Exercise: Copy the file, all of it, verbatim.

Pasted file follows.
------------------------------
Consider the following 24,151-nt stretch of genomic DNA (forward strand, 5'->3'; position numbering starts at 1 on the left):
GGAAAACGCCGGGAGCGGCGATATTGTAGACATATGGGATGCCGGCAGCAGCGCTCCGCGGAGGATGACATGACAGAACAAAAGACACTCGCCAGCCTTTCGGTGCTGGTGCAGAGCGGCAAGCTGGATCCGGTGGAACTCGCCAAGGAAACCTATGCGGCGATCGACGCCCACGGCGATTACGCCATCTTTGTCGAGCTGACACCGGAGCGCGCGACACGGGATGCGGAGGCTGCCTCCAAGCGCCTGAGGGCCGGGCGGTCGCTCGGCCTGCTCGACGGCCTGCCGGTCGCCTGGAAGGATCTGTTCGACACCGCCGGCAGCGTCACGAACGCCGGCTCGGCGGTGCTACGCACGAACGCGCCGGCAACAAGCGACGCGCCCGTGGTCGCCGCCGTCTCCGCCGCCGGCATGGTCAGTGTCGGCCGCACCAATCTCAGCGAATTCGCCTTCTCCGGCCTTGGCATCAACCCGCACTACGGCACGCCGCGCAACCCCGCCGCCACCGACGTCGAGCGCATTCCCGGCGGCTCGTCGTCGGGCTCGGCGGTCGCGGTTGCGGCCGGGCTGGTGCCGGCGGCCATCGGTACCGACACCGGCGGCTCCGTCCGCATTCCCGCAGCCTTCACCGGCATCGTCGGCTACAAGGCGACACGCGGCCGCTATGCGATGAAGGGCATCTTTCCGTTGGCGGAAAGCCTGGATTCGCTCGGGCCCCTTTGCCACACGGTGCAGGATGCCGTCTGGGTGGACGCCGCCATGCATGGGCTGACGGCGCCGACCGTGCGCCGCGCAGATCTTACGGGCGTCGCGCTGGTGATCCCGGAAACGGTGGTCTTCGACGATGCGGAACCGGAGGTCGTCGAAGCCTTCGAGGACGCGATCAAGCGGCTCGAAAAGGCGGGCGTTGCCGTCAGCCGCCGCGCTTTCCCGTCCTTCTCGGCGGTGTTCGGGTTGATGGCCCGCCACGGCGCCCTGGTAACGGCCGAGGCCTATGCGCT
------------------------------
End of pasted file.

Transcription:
Consider the following 24,151-nt stretch of genomic DNA (forward strand, 5'->3'; position numbering starts at 1 on the left):
GGAAAACGCCGGGAGCGGCGATATTGTAGACATATGGGATGCCGGCAGCAGCGCTCCGCGGAGGATGACATGACAGAACAAAAGACACTCGCCAGCCTTTCGGTGCTGGTGCAGAGCGGCAAGCTGGATCCGGTGGAACTCGCCAAGGAAACCTATGCGGCGATCGACGCCCACGGCGATTACGCCATCTTTGTCGAGCTGACACCGGAGCGCGCGACACGGGATGCGGAGGCTGCCTCCAAGCGCCTGAGGGCCGGGCGGTCGCTCGGCCTGCTCGACGGCCTGCCGGTCGCCTGGAAGGATCTGTTCGACACCGCCGGCAGCGTCACGAACGCCGGCTCGGCGGTGCTACGCACGAACGCGCCGGCAACAAGCGACGCGCCCGTGGTCGCCGCCGTCTCCGCCGCCGGCATGGTCAGTGTCGGCCGCACCAATCTCAGCGAATTCGCCTTCTCCGGCCTTGGCATCAACCCGCACTACGGCACGCCGCGCAACCCCGCCGCCACCGACGTCGAGCGCATTCCCGGCGGCTCGTCGTCGGGCTCGGCGGTCGCGGTTGCGGCCGGGCTGGTGCCGGCGGCCATCGGTACCGACACCGGCGGCTCCGTCCGCATTCCCGCAGCCTTCACCGGCATCGTCGGCTACAAGGCGACACGCGGCCGCTATGCGATGAAGGGCATCTTTCCGTTGGCGGAAAGCCTGGATTCGCTCGGGCCCCTTTGCCACACGGTGCAGGATGCCGTCTGGGTGGACGCCGCCATGCATGGGCTGACGGCGCCGACCGTGCGCCGCGCAGATCTTACGGGCGTCGCGCTGGTGATCCCGGAAACGGTGGTCTTCGACGATGCGGAACCGGAGGTCGTCGAAGCCTTCGAGGACGCGATCAAGCGGCTCGAAAAGGCGGGCGTTGCCGTCAGCCGCCGCGCTTTCCCGTCCTTCTCGGCGGTGTTCGGGTTGATGGCCCGCCACGGCGCCCTGGTAACGGCCGAGGCCTATGCGCT